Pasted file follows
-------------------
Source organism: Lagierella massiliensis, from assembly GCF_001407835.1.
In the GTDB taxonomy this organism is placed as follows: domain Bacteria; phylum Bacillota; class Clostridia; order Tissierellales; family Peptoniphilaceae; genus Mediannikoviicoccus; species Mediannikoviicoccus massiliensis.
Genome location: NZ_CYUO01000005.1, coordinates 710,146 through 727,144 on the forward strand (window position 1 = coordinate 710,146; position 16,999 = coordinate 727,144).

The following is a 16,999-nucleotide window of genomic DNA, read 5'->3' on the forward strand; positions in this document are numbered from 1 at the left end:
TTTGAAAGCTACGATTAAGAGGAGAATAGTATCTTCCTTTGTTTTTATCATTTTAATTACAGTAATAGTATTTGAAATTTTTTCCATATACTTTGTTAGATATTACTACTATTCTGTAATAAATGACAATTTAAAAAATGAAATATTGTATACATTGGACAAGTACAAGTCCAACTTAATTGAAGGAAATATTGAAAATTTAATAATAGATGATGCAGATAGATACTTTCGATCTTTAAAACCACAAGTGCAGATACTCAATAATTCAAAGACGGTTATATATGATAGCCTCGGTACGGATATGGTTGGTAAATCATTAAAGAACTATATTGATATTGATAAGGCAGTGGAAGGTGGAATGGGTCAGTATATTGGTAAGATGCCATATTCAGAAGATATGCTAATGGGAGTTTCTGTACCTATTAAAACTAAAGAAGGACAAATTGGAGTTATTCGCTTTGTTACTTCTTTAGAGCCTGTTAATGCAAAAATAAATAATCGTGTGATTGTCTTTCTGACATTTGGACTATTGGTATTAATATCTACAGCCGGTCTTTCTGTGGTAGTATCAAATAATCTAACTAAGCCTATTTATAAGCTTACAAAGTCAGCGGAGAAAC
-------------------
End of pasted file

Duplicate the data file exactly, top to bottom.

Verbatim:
Source organism: Lagierella massiliensis, from assembly GCF_001407835.1.
In the GTDB taxonomy this organism is placed as follows: domain Bacteria; phylum Bacillota; class Clostridia; order Tissierellales; family Peptoniphilaceae; genus Mediannikoviicoccus; species Mediannikoviicoccus massiliensis.
Genome location: NZ_CYUO01000005.1, coordinates 710,146 through 727,144 on the forward strand (window position 1 = coordinate 710,146; position 16,999 = coordinate 727,144).

The following is a 16,999-nucleotide window of genomic DNA, read 5'->3' on the forward strand; positions in this document are numbered from 1 at the left end:
TTTGAAAGCTACGATTAAGAGGAGAATAGTATCTTCCTTTGTTTTTATCATTTTAATTACAGTAATAGTATTTGAAATTTTTTCCATATACTTTGTTAGATATTACTACTATTCTGTAATAAATGACAATTTAAAAAATGAAATATTGTATACATTGGACAAGTACAAGTCCAACTTAATTGAAGGAAATATTGAAAATTTAATAATAGATGATGCAGATAGATACTTTCGATCTTTAAAACCACAAGTGCAGATACTCAATAATTCAAAGACGGTTATATATGATAGCCTCGGTACGGATATGGTTGGTAAATCATTAAAGAACTATATTGATATTGATAAGGCAGTGGAAGGTGGAATGGGTCAGTATATTGGTAAGATGCCATATTCAGAAGATATGCTAATGGGAGTTTCTGTACCTATTAAAACTAAAGAAGGACAAATTGGAGTTATTCGCTTTGTTACTTCTTTAGAGCCTGTTAATGCAAAAATAAATAATCGTGTGATTGTCTTTCTGACATTTGGACTATTGGTATTAATATCTACAGCCGGTCTTTCTGTGGTAGTATCAAATAATCTAACTAAGCCTATTTATAAGCTTACAAAGTCAGCGGAGAAAC